Seeking feedback from people served makes programs more responsive and effective. Here’s how this organization is listening.

done We shared information about our current feedback practices.
  • Who are the people you serve with your mission?

    People with developmental disabilities and their families

  • How is your organization collecting feedback from the people you serve?

    Electronic surveys (by email, tablet, etc.), Case management notes, Community meetings/Town halls, Constituent (client or resident, etc.) advisory committees,

  • How is your organization using feedback from the people you serve?

    To identify and remedy poor client service experiences, To identify bright spots and enhance positive service experiences, To inform the development of new programs/projects, To strengthen relationships with the people we serve, To understand people's needs and how we can help them achieve their goals,

  • With whom is the organization sharing feedback?

    The people we serve, Our staff, Our board, Our funders, Our community partners,

  • Which of the following feedback practices does your organization routinely carry out?

    We collect feedback from the people we serve at least annually, We take steps to get feedback from marginalized or under-represented people, We aim to collect feedback from as many people we serve as possible, We take steps to ensure people feel comfortable being honest with us, We look for patterns in feedback based on demographics (e.g., race, age, gender, etc.), We look for patterns in feedback based on people’s interactions with us (e.g., site, frequency of service, etc.), We engage the people who provide feedback in looking for ways we can improve in response, We act on the feedback we receive, We tell the people who gave us feedback how we acted on their feedback, We ask the people who gave us feedback how well they think we responded,

  • What challenges does the organization face when collecting feedback?

    It is difficult to get the people we serve to respond to requests for feedback, The people we serve tell us they find data collection burdensome, Staff find it hard to prioritize feedback collection and review due to lack of time,

Financials

IGNITE Collective, Inc.
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Operations

The people, governance practices, and partners that make the organization tick.

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Connect with nonprofit leaders

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Connect with nonprofit leaders

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  • Analyze a variety of pre-calculated financial metrics
  • Access beautifully interactive analysis and comparison tools
  • Compare nonprofit financials to similar organizations

Want to see how you can enhance your nonprofit research and unlock more insights? Learn More about GuideStar Pro.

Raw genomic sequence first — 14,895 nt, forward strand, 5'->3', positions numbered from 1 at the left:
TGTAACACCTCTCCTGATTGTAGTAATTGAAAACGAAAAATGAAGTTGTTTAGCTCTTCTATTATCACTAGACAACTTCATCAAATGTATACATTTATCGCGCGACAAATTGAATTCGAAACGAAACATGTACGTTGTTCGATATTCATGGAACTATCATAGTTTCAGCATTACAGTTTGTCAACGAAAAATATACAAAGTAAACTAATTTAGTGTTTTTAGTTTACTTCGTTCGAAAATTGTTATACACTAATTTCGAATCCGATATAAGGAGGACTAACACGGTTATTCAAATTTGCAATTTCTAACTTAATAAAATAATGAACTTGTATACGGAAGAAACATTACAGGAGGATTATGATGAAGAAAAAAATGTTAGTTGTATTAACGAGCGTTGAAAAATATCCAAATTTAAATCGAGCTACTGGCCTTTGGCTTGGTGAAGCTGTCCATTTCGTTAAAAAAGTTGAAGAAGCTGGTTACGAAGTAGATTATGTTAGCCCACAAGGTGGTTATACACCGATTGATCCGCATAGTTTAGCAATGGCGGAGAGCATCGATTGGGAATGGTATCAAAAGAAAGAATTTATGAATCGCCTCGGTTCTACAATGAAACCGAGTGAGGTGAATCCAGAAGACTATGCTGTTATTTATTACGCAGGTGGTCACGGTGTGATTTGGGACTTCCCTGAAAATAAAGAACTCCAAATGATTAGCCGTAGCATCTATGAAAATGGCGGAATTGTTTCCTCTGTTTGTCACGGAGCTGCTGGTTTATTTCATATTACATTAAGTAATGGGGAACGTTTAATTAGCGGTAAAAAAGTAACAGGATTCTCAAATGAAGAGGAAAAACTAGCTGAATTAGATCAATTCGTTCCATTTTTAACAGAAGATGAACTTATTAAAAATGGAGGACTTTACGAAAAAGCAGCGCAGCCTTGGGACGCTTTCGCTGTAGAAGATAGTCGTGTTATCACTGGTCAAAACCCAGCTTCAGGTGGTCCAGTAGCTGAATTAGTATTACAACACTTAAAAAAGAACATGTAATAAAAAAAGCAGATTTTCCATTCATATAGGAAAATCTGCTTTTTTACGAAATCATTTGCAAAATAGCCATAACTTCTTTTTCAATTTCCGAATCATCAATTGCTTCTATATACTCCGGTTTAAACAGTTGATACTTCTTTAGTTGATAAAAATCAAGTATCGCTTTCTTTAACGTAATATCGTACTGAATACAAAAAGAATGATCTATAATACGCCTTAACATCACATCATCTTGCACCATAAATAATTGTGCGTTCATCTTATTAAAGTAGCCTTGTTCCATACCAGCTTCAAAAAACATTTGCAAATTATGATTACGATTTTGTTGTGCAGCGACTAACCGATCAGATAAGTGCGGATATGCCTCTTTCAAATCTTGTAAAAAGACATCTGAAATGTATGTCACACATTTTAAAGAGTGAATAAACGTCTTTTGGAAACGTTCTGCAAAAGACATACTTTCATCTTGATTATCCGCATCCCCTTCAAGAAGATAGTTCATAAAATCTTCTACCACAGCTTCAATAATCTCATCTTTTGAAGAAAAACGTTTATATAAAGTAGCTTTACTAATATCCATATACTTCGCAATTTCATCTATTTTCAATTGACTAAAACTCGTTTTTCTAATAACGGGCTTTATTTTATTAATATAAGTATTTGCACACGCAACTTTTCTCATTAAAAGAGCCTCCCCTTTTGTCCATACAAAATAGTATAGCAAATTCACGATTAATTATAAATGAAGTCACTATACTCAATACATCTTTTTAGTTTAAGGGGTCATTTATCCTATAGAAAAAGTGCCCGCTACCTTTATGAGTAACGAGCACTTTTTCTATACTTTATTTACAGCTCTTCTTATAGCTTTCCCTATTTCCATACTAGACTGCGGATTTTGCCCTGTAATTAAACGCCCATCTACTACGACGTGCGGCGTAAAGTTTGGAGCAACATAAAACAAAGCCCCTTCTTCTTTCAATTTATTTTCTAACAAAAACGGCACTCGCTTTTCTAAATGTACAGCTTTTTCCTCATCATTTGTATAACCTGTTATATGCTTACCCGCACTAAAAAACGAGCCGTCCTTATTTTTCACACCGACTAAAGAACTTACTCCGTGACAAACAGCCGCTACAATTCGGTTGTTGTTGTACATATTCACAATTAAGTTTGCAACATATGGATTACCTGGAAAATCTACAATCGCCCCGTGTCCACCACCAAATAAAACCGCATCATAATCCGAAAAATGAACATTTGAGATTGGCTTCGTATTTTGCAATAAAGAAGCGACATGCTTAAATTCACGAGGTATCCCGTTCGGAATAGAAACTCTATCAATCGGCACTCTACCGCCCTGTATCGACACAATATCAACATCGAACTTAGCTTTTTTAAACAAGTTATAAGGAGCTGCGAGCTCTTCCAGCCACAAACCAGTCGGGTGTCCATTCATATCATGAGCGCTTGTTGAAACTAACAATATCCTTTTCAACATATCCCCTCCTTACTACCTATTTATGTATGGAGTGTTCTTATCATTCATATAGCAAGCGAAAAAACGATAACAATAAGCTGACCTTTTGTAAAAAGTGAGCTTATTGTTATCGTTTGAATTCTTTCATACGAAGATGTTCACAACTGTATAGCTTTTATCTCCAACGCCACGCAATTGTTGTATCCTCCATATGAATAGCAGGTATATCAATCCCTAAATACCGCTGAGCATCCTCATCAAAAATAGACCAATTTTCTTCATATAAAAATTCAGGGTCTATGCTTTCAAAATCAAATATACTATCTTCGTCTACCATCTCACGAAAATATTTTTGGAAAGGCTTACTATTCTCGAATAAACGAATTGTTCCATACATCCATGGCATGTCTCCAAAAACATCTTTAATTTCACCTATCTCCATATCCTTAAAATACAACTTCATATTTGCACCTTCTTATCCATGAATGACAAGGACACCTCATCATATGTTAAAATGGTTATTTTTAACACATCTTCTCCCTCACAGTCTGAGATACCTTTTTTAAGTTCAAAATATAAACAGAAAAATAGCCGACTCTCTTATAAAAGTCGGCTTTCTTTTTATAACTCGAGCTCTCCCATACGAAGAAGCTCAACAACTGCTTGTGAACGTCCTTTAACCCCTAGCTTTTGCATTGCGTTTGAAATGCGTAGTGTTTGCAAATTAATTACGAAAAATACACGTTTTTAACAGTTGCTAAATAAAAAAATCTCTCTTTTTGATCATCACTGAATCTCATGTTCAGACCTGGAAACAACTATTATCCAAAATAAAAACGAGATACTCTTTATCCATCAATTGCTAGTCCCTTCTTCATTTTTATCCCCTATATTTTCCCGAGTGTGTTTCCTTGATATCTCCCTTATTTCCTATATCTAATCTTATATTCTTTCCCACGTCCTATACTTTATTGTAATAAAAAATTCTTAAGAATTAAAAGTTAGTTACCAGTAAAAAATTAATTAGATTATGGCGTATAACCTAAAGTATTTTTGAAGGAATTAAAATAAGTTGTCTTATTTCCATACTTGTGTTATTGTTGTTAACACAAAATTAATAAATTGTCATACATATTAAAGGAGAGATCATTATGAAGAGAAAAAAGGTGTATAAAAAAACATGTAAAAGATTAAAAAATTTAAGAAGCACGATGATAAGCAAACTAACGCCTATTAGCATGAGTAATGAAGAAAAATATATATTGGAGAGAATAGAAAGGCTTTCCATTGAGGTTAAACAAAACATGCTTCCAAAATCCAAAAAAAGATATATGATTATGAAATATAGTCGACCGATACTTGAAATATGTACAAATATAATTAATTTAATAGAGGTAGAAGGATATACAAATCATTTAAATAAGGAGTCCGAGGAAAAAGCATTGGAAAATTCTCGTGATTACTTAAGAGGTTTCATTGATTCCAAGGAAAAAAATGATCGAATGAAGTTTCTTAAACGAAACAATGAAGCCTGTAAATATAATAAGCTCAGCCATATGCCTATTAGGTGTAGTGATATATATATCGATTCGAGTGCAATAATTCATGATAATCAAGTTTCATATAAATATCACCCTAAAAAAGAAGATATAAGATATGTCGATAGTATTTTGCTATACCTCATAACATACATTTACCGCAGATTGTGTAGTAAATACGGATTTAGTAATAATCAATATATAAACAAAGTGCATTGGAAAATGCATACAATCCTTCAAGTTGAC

IGNITE Collective, Inc.

Board of directors
as of 4/12/2022
SOURCE: Self-reported by organization
Board chair

Dr. Molly Rearick

Christopher Rosien

Englekirk Structural

Molly Rearick

IGNITE Collective, Inc.

A. Louis Dorny

Gordon, Rees, Scully, and Mansukhani, LLP

Kristina Ebsen

IGNITE Collective, Inc.

Morgan Tingey-Dias

IGNITE Collective, Inc.

Board leadership practices

SOURCE: Self-reported by organization

GuideStar worked with BoardSource, the national leader in nonprofit board leadership and governance, to create this section.

  • Board orientation and education
    Does the board conduct a formal orientation for new board members and require all board members to sign a written agreement regarding their roles, responsibilities, and expectations? Yes
  • CEO oversight
    Has the board conducted a formal, written assessment of the chief executive within the past year ? No
  • Ethics and transparency
    Have the board and senior staff reviewed the conflict-of-interest policy and completed and signed disclosure statements in the past year? No
  • Board composition
    Does the board ensure an inclusive board member recruitment process that results in diversity of thought and leadership? Yes
  • Board performance
    Has the board conducted a formal, written self-assessment of its performance within the past three years? No

Organizational demographics

SOURCE: Self-reported; last updated 4/12/2022,

Who works and leads organizations that serve our diverse communities? GuideStar partnered on this section with CHANGE Philanthropy and Equity in the Center.

Leadership

The organization's leader identifies as:

Race & ethnicity
White/Caucasian/European
Gender identity
Female, Not transgender (cisgender)
Sexual orientation
Gay, Lesbian, Bisexual, or other sexual orientations in the LGBTQIA+ community
Disability status
Person without a disability

The organization's co-leader identifies as:

Race & ethnicity
White/Caucasian/European
Gender identity
Male, Not transgender (cisgender)
Sexual orientation
Heterosexual or Straight
Disability status
Person without a disability

Race & ethnicity

No data

Gender identity

 

Sexual orientation

Disability

No data

Equity strategies

Last updated: 01/18/2022

GuideStar partnered with Equity in the Center - an organization that works to shift mindsets, practices, and systems to increase racial equity - to create this section. Learn more

Data
  • We review compensation data across the organization (and by staff levels) to identify disparities by race.
  • We employ non-traditional ways of gathering feedback on programs and trainings, which may include interviews, roundtables, and external reviews with/by community stakeholders.
Policies and processes
  • We seek individuals from various race backgrounds for board and executive director/CEO positions within our organization.
  • We have community representation at the board level, either on the board itself or through a community advisory board.
  • We help senior leadership understand how to be inclusive leaders with learning approaches that emphasize reflection, iteration, and adaptability.